New programs aim to assist with worker shortage
Monday, July 31, 2017
The Jacksonville Regional Economic Development Corporation, in conjunction with the Jacksonville Area Chamber of Commerce, is aiming to fix one of the biggest gripes businesses have about the city: A worker shortage.
Paul Ellis, director of the JREDC, said that in his interviews with businesses both within and outside of Jacksonville, there seems to be a general consensus that there simply aren’t enough workers with the appropriate skills. This isn’t an issue unique to Jacksonville — Ellis said that most communities he’s talked to have a similar problem.
“In some cases, there’s not in enough people. In all cases, there are not enough people with the right skillset,” Ellis said. “It is a nationwide problem. There’s a shortage in (Los Angeles), there’s a shortage in New York City, when I was in Washington, D.C., there were people from San Diego, from Houston, all of them had a workforce shortage.”
The JREDC and the Jacksonville Chamber looked at communities that had developed strategies to overcome this issue and fell upon Vermillion County in Illinois who were using a “supply chain” method for closing the workplace skills gap. Through this research, Ellis and Chamber President Lisa Musch were invited to become enrolled in a “talent pipeline management” program aimed at replicating this success.
Jacksonville was selected as one of 65 other communities to be part of this pilot program by the U.S. Chamber of Commerce Foundation. The TPM Academy launched in 2014 to help employers play expanded leadership roles in training and to develop new industry partnerships.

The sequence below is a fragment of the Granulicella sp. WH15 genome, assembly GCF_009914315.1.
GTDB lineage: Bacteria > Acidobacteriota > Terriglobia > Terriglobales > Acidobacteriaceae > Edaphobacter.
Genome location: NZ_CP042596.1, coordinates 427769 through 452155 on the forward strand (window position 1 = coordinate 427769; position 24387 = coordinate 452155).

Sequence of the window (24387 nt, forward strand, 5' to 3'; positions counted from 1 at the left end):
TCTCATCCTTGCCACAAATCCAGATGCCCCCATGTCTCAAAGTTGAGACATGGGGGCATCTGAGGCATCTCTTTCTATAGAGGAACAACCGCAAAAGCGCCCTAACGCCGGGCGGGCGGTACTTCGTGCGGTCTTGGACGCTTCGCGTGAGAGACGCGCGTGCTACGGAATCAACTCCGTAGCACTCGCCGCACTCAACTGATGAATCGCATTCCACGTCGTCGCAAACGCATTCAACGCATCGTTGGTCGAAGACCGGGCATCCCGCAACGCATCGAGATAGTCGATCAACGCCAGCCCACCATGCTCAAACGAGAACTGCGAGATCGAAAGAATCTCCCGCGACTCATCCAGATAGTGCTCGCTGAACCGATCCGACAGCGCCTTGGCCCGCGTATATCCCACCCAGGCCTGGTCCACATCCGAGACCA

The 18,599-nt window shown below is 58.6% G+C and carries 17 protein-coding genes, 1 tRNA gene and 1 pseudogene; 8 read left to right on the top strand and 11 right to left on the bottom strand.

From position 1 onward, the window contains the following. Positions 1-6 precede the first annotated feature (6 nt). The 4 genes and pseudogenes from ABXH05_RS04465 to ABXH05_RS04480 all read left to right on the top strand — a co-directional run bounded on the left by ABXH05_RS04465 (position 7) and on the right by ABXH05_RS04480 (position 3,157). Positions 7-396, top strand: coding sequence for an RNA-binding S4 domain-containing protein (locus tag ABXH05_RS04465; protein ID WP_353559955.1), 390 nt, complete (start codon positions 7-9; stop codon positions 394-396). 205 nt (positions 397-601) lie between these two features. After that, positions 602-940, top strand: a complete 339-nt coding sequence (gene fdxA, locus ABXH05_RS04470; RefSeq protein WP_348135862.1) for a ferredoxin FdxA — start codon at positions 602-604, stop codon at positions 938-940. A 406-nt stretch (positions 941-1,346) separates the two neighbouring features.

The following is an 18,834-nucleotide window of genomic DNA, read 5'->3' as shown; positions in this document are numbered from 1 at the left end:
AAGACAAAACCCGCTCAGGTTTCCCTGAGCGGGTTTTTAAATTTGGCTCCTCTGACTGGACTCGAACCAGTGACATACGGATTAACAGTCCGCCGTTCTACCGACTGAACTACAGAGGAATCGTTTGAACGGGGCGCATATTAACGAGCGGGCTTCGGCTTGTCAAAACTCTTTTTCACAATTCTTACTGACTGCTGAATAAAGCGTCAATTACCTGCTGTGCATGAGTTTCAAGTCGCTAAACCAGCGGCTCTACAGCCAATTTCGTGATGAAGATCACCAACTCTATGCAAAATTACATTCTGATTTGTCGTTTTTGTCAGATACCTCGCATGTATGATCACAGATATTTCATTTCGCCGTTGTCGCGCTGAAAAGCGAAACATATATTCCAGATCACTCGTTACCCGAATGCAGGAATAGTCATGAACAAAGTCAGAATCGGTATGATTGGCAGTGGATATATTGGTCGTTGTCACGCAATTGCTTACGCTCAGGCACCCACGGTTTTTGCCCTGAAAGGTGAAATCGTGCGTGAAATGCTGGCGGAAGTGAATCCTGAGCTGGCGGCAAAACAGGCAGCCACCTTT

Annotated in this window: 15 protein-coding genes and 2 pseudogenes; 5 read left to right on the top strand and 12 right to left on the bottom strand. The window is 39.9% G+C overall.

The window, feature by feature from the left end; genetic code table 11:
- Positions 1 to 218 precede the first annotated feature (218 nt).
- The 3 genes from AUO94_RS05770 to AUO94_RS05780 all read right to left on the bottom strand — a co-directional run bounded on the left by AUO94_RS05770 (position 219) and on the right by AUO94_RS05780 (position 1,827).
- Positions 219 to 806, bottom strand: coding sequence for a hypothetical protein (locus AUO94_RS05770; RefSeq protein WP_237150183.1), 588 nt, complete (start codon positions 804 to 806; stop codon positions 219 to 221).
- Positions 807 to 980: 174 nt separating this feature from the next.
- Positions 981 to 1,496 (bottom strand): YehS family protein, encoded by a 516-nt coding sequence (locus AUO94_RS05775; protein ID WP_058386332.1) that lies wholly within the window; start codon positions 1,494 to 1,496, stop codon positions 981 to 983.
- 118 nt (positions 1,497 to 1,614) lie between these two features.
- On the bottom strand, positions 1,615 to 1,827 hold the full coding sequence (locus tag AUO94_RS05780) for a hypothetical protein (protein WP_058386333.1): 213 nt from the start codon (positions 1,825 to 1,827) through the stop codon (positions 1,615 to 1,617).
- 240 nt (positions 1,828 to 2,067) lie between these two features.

Ellis explained that the program works in several ways: By encouraging employers to share definitions of what they’re looking for in particular positions, to help companies work together to identify skill gaps and focus areas, and by working with the community and schools to form programs that can help students learn the skills necessary to become eligible for employment with these companies.
With more defined skill sets, uniformly implemented across multiple employers, and school programs to help students acquire those skill sets, Jacksonville will have an attractive system of producing a larger workforce that attracts businesses.
“I know it’s going to help us with recruiting companies,” Ellis said. “We’re not worse off than other communities, but we do face the challenges that they do. We have the opportunity to get a leg up here.”
This program is being rolled out slowly over the course of the year as Ellis and Musch continue to work through the training necessary to implement the program. However, Ellis said that there are businesses already ready to get on board when the program fully launches.
Another effort being made by the JREDC is a push for marketing. Utilizing online marketing through the organization’s website and social media, Ellis hopes to bring Jacksonville to the forefront of businesses’ minds when selecting a site to build.
One such marketing effort is the I-72 Opportunity Corridor that has been funded by a U.S. Department of Agriculture grant. Spearheaded by JREDC Chair Shawn Rennecker and made possible by the services of the Golden Shovel Agency, the program is aimed at highlighting the benefits of doing business in the region.
The program’s website, i72corridor.com, has already been launched. Businesses interested in getting involved with the TPM program can contact Ellis at 217-602-8390 or Musch at 217-245-2174.
Nick Draper can be reached at 217-245-6121, ext. 1223, or on Twitter @nick_draper.
Category: Economic Development News, News